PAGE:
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Monday, June 14, 2010

Bethenny Frankel a Perfect Example of What Women Face When they Dare to Elevate Themselves

Props to Bethenny for having the highest rated premiere in Bravo history. Like 2 million others, I tuned into to the debut of Bethenny Getting Married and I think it is a great show. After seeing the negativity and pettiness displayed in the third season of the Real Housewives of New York City, it was refreshing to see Bethenny enjoying her pregnancy, career and hubby-to-be.

Which brings me to why I decided to write this post. While it was an absolute train-wreck, I think we can learn a great deal from the last season of the NY Housewives. As women, many are deeply invested in our suffering. Unfortunately, many of these people are usually other women. These women simply cannot be happy for other women and deeply threatened by any real or perceived female competition. In addition,
women for the most part are assigned roles: the smart one, the funny one, the pretty one, the slutty one, etc. The second a woman dares to step out of this role, people will become upset. Some of these people will be her own family and friends. Which brings me to the Bethenny/Jill fallout.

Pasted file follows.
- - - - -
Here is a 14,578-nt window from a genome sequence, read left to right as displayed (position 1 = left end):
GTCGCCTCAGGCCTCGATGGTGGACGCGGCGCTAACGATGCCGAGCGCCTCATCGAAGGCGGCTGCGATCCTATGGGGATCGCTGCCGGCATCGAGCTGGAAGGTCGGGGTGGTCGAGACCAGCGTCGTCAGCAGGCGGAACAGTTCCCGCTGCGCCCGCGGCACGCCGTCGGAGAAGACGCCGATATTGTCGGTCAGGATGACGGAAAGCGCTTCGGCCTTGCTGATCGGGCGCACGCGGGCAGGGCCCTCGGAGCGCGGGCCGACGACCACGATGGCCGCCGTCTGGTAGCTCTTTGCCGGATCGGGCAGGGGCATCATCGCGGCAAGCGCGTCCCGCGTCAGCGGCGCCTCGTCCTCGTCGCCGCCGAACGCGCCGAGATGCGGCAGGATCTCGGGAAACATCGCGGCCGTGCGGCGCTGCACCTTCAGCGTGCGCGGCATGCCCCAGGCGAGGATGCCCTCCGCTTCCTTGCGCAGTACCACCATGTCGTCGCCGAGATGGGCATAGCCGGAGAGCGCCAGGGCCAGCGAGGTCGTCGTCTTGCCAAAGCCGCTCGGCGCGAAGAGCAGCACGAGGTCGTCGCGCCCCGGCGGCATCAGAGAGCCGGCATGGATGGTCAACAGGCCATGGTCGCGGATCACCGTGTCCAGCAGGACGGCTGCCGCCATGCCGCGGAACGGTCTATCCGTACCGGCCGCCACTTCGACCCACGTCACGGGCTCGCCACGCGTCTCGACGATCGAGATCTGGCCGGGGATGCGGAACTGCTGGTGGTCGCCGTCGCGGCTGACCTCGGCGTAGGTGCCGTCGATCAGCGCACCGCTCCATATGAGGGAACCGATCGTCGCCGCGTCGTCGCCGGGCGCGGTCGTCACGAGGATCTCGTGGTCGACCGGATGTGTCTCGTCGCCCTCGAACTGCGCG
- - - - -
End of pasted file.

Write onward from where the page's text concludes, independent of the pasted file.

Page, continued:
Jill was happy in her role as "queen bee," and loved having Bethenny as a side-kick. When you are a wealthy, married socialite with an ego problem what could be better than having a sad, lonely, broke misfit around to make you feel better about your own life? I must say, castmate Ramona Singer was right when she said in season two of RHNYC that Jill likes being around Bethenny because she is the "underdog." In fact, while the Bethenny/Jill feud was a pivotal part of the season three storyline, many of the issues that resulted in the demise of their friendship began in season two. The snide remarks, the career sabotage, etc. When Bethenny decided to not play her role as underdog and actively seek for more, Jill could not handle it. Another cast member, Alex McCord, blogged in great detail about some of the vindictive things Jill has done to Bethenny since their friendship has dissolved. I have to say that I am not surprised. I think many of us have or have had these sort of toxic friends in our lives at one point.

Many people feel that Bethenny should have given Jill a chance because Jill was "there for her when she had nothing." I disagree. As a matter of fact I think that people who like to constantly like to remind you where you came from should be cut out of your social circle immediately. How can you grow when you constantly have people telling you how you used to be?

What amazes me the most is how women are totally unprepared for the fallout that WILL happen when they choose to step out of their assigned roles and elevate themselves. Are you preparing yourself for the inevitable hate you will receive as you embark on your own self-empowerment journey?

Mean Girl (Alex McCord)

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